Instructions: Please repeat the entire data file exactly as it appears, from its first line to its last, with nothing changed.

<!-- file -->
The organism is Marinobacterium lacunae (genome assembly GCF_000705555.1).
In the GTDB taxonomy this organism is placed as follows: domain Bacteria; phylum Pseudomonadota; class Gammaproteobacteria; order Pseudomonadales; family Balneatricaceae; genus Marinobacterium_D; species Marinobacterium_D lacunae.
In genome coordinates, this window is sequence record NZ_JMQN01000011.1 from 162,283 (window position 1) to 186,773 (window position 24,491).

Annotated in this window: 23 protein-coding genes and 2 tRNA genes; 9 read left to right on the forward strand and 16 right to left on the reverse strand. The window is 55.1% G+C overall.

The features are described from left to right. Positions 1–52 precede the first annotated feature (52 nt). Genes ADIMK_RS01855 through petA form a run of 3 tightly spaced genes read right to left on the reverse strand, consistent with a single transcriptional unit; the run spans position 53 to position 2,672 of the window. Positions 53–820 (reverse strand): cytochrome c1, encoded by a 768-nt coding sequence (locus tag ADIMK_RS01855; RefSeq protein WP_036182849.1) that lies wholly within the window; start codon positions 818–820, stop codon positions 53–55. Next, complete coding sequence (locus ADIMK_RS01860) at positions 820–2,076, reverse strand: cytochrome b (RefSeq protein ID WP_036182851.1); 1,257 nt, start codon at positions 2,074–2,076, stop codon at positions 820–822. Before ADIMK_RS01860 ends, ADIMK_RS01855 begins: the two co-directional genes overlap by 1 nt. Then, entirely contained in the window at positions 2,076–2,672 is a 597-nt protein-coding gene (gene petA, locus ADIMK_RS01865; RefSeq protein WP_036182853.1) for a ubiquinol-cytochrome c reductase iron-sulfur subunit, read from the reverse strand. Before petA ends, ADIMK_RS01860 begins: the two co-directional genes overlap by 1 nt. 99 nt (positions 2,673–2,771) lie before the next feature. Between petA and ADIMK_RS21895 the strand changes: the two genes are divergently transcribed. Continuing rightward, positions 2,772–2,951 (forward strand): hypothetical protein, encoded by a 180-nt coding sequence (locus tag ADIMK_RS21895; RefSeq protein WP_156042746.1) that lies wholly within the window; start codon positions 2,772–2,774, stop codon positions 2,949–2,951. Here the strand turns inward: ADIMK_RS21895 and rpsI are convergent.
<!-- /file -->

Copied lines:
The organism is Marinobacterium lacunae (genome assembly GCF_000705555.1).
In the GTDB taxonomy this organism is placed as follows: domain Bacteria; phylum Pseudomonadota; class Gammaproteobacteria; order Pseudomonadales; family Balneatricaceae; genus Marinobacterium_D; species Marinobacterium_D lacunae.
In genome coordinates, this window is sequence record NZ_JMQN01000011.1 from 162,283 (window position 1) to 186,773 (window position 24,491).

Annotated in this window: 23 protein-coding genes and 2 tRNA genes; 9 read left to right on the forward strand and 16 right to left on the reverse strand. The window is 55.1% G+C overall.

The features are described from left to right. Positions 1–52 precede the first annotated feature (52 nt). Genes ADIMK_RS01855 through petA form a run of 3 tightly spaced genes read right to left on the reverse strand, consistent with a single transcriptional unit; the run spans position 53 to position 2,672 of the window. Positions 53–820 (reverse strand): cytochrome c1, encoded by a 768-nt coding sequence (locus tag ADIMK_RS01855; RefSeq protein WP_036182849.1) that lies wholly within the window; start codon positions 818–820, stop codon positions 53–55. Next, complete coding sequence (locus ADIMK_RS01860) at positions 820–2,076, reverse strand: cytochrome b (RefSeq protein ID WP_036182851.1); 1,257 nt, start codon at positions 2,074–2,076, stop codon at positions 820–822. Before ADIMK_RS01860 ends, ADIMK_RS01855 begins: the two co-directional genes overlap by 1 nt. Then, entirely contained in the window at positions 2,076–2,672 is a 597-nt protein-coding gene (gene petA, locus ADIMK_RS01865; RefSeq protein WP_036182853.1) for a ubiquinol-cytochrome c reductase iron-sulfur subunit, read from the reverse strand. Before petA ends, ADIMK_RS01860 begins: the two co-directional genes overlap by 1 nt. 99 nt (positions 2,673–2,771) lie before the next feature. Between petA and ADIMK_RS21895 the strand changes: the two genes are divergently transcribed. Continuing rightward, positions 2,772–2,951 (forward strand): hypothetical protein, encoded by a 180-nt coding sequence (locus tag ADIMK_RS21895; RefSeq protein WP_156042746.1) that lies wholly within the window; start codon positions 2,772–2,774, stop codon positions 2,949–2,951. Here the strand turns inward: ADIMK_RS21895 and rpsI are convergent.